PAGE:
It’s five answers to five questions. Here we go…
1. Can my company require me to have child care while I’m working from home?
I work for a very small, fully remote (as in, remote even not during a pandemic) startup. There are maybe three dozen employees, tops. Today we had a company meeting and the HR director told everyone that our company requires childcare (she cited the company handbook, but these rules seemed to be flexible/non-existent during most of the pandemic). She said, “Just because we’re a remote organization doesn’t mean it’s not a workplace.”
Which, okay, fine. I do not have childcare, nor have I ever used it—it would bankrupt me. For most of my career, I was a full-time freelancer and able to make my own hours work for me around my kids’ schedule. I moved to this company for the pay, benefits, and stability. My productivity level remains the same, and I’ve even been promoted while working here.
I’m just wondering if a company can legally require childcare without subsidizing it? I feel like they can’t tell employees how to spend their money and raise their children, period, but especially not when it doesn’t affect our job performance and they’re not offering a financial contribution to childcare.
Yes, a company can require remote employees to have child care during their work hours. In fact, before the pandemic, that was bog standard — most companies with remote workers had policies requiring that employees have separate child care if they had young kids because they didn’t want people trying to do both (as so many parents saw last year, it’s incredibly hard/impossible to do both). That fell by the wayside last year because it had to — with schools and daycares closed, there was literally no way for most people to have separate child care, so companies had to be flexible on it or they wouldn’t have been able to employ parents at all.
Employers have been slowly moving back toward pre-pandemic policies on this. It’s not yet back to where it used to be because child care availability is still very low in many areas, but we’ll almost certainly return to those policies once conditions allow for it. If you’re not able to find child care right now because of closures and shortages, that’s something you should talk to your employer about. But if you’re saying you wouldn’t have child care regardless (even in pre-pandemic conditions and with no availability issues in your area) and you want to supervise/care for little kids during work hours, most employers will rightly object to that (it’s similar to how they also wouldn’t okay you working a second job during your hours for them). If your job is one where you have a ton of flexibility with your hours, you might be able to make it work. But it’s a really, really normal policy for employers to have … or at least it was before Covid blew everything up.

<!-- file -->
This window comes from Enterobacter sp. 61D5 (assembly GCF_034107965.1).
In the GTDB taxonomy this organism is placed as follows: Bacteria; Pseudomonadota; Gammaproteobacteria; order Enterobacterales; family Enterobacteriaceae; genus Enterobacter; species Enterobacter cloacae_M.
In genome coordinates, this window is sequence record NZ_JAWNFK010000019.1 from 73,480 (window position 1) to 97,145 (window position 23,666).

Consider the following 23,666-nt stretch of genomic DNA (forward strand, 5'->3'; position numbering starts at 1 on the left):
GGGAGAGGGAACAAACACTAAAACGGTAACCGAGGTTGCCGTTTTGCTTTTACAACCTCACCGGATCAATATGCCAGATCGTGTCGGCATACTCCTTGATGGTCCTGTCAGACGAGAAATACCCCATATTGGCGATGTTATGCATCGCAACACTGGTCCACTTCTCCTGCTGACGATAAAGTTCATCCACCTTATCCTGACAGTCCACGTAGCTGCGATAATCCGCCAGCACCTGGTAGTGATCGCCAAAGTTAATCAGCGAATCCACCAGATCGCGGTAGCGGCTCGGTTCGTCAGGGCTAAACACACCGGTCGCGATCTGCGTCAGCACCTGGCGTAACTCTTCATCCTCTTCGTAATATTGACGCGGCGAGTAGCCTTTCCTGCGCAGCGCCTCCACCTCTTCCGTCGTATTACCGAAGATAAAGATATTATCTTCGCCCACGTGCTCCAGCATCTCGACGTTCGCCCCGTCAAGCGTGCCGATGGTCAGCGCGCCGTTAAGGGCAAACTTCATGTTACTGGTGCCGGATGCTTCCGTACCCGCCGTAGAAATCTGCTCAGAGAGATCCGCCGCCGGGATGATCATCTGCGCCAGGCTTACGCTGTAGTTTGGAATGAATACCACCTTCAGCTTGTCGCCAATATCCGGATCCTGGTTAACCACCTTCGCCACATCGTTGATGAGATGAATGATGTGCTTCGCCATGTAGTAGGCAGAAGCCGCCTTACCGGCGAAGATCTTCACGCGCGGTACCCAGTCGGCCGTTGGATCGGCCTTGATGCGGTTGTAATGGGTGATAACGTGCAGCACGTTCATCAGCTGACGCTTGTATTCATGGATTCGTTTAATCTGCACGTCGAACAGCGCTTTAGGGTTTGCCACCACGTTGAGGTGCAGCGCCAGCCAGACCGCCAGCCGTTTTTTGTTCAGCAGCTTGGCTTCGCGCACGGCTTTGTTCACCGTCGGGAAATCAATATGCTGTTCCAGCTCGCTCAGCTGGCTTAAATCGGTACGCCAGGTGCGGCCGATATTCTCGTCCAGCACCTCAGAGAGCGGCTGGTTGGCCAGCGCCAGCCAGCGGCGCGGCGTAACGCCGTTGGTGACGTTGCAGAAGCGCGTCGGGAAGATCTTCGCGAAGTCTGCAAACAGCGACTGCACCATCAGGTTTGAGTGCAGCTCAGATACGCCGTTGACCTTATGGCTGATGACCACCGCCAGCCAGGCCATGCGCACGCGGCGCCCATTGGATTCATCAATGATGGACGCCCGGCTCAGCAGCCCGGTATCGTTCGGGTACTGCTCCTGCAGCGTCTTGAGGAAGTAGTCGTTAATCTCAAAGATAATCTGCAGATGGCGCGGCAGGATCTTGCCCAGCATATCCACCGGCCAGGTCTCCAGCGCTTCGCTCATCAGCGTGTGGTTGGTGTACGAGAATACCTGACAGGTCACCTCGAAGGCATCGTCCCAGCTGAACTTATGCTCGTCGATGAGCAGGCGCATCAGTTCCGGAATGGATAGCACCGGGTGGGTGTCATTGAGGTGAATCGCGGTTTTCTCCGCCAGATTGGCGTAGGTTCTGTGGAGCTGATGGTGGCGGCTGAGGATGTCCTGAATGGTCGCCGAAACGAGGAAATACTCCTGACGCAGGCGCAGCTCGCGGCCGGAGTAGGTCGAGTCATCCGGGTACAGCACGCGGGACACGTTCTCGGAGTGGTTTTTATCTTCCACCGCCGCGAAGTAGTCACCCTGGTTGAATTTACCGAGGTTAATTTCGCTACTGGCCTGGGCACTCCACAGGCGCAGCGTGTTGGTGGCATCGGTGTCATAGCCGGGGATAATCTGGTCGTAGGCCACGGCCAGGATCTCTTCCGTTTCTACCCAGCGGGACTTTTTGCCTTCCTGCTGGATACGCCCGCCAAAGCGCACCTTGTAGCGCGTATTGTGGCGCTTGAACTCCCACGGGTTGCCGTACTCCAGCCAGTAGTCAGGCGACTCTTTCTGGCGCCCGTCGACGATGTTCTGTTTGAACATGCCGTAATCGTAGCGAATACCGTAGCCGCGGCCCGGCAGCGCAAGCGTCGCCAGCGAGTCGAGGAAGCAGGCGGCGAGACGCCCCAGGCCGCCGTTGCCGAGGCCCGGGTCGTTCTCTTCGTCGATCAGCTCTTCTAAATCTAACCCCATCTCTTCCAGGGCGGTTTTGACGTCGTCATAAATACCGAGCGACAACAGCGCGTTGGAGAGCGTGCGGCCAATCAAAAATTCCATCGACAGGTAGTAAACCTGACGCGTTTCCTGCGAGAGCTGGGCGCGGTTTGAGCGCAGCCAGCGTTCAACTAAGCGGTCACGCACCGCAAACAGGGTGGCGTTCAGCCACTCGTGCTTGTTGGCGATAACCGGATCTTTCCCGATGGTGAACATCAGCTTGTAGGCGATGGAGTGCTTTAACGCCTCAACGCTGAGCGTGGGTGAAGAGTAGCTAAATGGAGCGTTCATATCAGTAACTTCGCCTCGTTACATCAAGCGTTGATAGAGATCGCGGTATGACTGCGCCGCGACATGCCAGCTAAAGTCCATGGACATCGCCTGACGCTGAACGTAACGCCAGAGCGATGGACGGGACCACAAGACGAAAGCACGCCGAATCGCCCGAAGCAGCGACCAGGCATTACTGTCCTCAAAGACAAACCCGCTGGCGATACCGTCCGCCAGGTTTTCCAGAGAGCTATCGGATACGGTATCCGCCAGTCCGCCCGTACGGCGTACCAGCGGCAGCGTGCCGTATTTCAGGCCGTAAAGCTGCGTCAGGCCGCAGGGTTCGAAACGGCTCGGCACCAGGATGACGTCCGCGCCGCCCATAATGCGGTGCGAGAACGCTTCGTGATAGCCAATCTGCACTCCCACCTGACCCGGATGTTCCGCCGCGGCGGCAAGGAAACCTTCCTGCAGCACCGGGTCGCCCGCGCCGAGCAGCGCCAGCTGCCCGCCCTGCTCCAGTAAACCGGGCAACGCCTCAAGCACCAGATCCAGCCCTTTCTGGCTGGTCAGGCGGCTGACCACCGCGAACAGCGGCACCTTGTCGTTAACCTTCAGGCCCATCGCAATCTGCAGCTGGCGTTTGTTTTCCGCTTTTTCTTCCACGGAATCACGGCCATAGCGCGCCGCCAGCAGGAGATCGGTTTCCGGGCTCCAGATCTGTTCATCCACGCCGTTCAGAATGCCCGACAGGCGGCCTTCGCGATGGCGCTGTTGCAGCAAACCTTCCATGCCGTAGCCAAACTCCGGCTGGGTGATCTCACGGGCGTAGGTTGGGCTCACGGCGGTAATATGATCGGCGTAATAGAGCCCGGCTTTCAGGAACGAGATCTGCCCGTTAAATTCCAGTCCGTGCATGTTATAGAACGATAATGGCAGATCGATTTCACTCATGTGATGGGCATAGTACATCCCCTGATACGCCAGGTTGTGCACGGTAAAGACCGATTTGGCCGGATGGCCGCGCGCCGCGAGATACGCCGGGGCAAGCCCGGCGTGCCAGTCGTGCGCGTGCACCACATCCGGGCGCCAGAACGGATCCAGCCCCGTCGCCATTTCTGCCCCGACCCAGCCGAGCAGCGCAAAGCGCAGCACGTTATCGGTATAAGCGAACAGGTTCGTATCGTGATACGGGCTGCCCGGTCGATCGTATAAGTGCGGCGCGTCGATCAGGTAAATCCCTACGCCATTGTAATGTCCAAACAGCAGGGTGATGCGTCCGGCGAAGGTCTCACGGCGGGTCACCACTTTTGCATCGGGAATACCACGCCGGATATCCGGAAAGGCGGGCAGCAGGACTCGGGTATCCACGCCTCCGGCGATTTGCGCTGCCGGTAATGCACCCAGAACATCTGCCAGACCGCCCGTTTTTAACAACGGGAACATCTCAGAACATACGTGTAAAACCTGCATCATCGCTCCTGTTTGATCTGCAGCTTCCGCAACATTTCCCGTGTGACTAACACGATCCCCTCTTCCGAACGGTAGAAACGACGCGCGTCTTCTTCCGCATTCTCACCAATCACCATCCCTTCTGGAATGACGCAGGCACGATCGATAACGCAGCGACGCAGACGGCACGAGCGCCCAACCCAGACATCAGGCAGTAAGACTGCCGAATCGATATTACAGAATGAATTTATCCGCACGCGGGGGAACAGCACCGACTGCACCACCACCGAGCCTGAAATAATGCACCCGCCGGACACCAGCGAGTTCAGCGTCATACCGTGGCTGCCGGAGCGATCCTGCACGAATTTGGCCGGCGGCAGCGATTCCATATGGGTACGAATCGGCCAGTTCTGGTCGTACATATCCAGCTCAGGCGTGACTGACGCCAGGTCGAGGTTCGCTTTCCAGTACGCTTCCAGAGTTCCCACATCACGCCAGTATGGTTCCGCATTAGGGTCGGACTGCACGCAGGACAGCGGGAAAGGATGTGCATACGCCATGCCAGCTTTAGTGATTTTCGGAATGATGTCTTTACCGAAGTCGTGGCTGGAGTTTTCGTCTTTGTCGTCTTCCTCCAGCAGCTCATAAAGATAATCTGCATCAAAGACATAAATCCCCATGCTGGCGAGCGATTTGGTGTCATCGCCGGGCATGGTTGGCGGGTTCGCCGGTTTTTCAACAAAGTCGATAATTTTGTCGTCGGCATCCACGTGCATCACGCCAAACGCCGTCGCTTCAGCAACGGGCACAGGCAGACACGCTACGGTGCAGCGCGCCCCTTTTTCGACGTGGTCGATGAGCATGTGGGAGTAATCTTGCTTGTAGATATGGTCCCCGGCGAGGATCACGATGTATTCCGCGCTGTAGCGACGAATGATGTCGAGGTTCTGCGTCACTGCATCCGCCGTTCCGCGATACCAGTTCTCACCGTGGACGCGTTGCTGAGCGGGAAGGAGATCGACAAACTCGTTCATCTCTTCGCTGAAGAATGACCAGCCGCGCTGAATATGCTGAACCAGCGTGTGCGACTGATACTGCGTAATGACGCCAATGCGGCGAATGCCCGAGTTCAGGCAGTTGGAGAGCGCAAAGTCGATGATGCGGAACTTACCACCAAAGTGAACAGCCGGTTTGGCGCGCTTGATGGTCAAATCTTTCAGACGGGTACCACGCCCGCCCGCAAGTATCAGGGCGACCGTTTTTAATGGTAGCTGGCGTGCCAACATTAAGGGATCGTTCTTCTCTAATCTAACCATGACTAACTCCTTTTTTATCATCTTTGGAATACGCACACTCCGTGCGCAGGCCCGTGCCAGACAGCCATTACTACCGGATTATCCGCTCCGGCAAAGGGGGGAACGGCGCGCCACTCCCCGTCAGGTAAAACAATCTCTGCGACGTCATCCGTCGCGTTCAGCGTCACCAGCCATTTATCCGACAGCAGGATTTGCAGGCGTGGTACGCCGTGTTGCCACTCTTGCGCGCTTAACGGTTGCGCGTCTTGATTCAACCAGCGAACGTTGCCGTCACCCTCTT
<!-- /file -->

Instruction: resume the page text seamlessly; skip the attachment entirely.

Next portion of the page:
Caveat: if your kids are old enough that simply having an adult on the premises is all that’s needed, none of the above applies. These policies are generally about young kids who require more supervision.
2. My manager is upset when I don’t answer her calls, even when I’m in the bathroom
I’m a full-time graduate student and took on a fellowship through my school doing administrative data work for a local organization for 20 hours a week. The position is mostly remote, and the understanding is that I work part-time while I’m taking a full-time class load. I work a few hours a day, and I’m having trouble deciding if my supervisor is being unfair or if I need an attitude adjustment.
My supervisor and I get along well and the work is going fine, but she calls me once or twice a day while I’m on the clock. I’ve picked up most times, but have missed her call twice (and called her back; she calls two or three times in a row when I miss her call) over the past two weeks. This annoys her, and she says she expects me to be by my phone or computer at all times when I’m on the clock. Though I privately thought it was unreasonable, I agreed, and now find myself anxious about using the bathroom or answering the door, and resent feeling surveilled. I don’t think this is sustainable and it doesn’t help me complete my work, but also wonder if I’m being unreasonable — I am on the clock for only a few hours a day, after all.
I want to let her know something to the effect of “I’ll do my best to answer your calls when I’m on the clock, but would appreciate your giving me a few minutes to call back in case I’m in the bathroom or answering the door.” I feel silly even having to say that, but wanted your thoughts on whether my grievance is fair, and how you would approach this with a new manager.
You’re not being unreasonable at all! Of course you will occasionally miss a call because you’re in the bathroom or dealing with an emergency or any of the other things that come up in life.